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ozone layer

The layer between 10 and 50 km that contains most atmospheric ozone, with the greatest concentration at altitudes of 20–25 km. It absorbs most of the energy from ultraviolet radiation from ...

ozone layer

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A Dictionary of Construction, Surveying and Civil Engineering (2 ed.)

Reference type:
Subject Reference
Current Version:
2020

... layer A term commonly used to refer to the layer of ozone found in the stratosphere, a region of the Earth’s atmosphere that begins approximately 10 km above the Earth’s surface and extends up to approximately 50 km. Ozone is also found in the troposphere, the layer between the Earth’s surface and the stratosphere. The majority of the ozone in the Earth’s atmosphere is located in the stratosphere. In the stratosphere, the ozone layer is thinnest around the equator and denser towards the...

ozone layer

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A Dictionary of Physics (8 ed.)

Reference type:
Subject Reference
Current Version:
2019
Subject:
Science and technology, Physics
Length:
237 words

...ozone layer ( ozonosphere ) A layer of the earth’s atmosphere in which most of the atmosphere’s ozone is concentrated. It occurs 15–50 km above the earth’s surface and is virtually synonymous with the stratosphere . In this layer most of the sun’s ultraviolet radiation is absorbed by the ozone molecules, causing a rise in the temperature of the stratosphere and preventing vertical mixing so that the stratosphere forms a stable layer. By absorbing most of the solar ultraviolet radiation, the ozone layer protects living organisms on earth. The fact that...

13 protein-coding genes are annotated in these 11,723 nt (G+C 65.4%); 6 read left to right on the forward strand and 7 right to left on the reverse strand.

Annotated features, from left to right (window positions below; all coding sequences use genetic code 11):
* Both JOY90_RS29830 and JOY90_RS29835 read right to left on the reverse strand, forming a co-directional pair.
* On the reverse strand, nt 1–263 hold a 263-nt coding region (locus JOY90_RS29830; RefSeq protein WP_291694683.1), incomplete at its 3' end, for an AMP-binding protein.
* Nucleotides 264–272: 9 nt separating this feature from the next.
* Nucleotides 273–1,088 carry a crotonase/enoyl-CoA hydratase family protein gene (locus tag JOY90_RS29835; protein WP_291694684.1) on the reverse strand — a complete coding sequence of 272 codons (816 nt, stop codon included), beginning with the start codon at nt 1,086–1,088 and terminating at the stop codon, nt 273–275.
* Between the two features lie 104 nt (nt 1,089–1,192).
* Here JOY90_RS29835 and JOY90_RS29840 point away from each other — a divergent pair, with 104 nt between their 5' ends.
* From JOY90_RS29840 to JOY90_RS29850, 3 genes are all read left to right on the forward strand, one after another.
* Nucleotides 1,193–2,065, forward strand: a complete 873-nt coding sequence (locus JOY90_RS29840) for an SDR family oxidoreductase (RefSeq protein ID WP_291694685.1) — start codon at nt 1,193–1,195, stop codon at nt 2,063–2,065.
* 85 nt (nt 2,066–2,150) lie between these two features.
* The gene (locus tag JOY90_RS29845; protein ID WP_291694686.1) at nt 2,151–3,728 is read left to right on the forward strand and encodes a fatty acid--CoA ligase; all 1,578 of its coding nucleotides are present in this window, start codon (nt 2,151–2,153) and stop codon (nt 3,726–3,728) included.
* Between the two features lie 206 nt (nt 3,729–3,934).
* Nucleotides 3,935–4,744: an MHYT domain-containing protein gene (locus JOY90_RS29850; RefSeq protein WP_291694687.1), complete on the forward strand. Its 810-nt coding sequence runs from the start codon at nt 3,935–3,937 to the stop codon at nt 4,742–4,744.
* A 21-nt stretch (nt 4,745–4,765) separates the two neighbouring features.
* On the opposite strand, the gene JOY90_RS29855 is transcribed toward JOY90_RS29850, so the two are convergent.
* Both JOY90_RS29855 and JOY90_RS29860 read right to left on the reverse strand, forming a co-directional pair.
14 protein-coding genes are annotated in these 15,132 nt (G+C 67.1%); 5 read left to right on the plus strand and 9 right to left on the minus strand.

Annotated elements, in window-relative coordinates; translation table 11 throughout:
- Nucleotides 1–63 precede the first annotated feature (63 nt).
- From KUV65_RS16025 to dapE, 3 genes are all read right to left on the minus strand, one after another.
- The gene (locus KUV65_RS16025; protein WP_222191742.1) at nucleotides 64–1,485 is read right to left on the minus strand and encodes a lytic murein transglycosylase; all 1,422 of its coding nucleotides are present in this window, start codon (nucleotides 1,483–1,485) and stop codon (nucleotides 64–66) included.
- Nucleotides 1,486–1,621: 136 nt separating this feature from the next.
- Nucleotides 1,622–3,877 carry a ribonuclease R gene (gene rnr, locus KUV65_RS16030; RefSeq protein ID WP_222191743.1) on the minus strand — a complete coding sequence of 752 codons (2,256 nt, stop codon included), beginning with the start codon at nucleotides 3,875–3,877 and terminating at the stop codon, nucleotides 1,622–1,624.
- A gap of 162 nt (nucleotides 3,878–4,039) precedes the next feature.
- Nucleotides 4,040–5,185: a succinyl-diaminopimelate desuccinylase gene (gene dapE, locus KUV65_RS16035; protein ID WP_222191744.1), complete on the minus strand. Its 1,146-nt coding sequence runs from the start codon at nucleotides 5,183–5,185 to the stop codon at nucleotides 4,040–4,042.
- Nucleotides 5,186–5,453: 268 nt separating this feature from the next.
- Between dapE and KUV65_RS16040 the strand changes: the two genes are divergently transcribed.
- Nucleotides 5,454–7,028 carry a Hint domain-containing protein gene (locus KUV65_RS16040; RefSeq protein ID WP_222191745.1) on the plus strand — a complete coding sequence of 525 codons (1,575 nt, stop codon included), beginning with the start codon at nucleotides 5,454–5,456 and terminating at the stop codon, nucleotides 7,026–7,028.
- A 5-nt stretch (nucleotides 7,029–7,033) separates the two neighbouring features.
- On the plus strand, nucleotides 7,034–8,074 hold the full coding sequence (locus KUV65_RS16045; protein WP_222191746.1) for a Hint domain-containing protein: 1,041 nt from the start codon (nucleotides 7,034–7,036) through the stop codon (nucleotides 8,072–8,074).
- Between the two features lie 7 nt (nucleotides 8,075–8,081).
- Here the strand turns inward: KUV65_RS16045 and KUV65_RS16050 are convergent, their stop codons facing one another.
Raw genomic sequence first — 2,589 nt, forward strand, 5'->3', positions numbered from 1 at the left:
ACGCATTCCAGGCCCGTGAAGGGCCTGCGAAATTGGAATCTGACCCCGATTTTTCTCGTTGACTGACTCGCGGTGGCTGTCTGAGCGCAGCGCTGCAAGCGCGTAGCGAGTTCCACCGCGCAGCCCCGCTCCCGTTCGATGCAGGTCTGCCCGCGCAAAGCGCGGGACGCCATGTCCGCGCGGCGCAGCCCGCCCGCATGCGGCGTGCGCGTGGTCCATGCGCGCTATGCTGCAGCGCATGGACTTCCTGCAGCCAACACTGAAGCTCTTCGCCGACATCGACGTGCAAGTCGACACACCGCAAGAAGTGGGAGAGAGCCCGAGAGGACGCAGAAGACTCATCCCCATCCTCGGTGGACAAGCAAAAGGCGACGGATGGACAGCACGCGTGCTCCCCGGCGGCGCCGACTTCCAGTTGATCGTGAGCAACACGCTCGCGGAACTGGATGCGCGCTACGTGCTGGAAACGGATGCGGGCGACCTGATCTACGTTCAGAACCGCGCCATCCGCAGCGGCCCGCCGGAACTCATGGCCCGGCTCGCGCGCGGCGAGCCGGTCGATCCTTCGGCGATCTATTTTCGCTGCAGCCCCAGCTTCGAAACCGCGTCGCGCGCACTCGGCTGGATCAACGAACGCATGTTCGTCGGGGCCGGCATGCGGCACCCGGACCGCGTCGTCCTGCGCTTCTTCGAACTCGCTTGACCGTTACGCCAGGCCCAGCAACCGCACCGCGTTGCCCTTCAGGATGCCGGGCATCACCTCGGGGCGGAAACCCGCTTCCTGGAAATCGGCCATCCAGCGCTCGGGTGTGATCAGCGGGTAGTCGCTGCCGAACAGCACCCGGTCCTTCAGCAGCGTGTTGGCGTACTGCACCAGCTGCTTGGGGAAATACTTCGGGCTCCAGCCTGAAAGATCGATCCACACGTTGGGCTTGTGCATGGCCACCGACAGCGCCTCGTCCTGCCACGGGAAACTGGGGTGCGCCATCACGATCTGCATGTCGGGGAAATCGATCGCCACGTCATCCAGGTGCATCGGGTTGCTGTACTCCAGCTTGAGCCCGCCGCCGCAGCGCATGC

ozone layer

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A Dictionary of Geology and Earth Sciences (5 ed.)

Reference type:
Subject Reference
Current Version:
2020

... layer The atmospheric layer at 15–30 km altitude, in which ozone (O 3 ) is concentrated at 1–10 parts per million. Ozone also occurs in very low concentration at altitudes of 10–15 km and 30–50 km. Generally, atmospheric ozone is produced by the photochemical dissociation of oxygen (O 2 ), resulting from absorption of ultraviolet solar radiation, to form atoms of oxygen (O). These atoms collide with molecular oxygen (O 2 ) to form ozone (O 3 ), which in turn absorbs solar radiation for further dissociation to O and O 2 . The ozone layer limits the amount of...

ozone layer

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A Dictionary of Mechanical Engineering (2 ed.)

Reference type:
Subject Reference
Current Version:
2019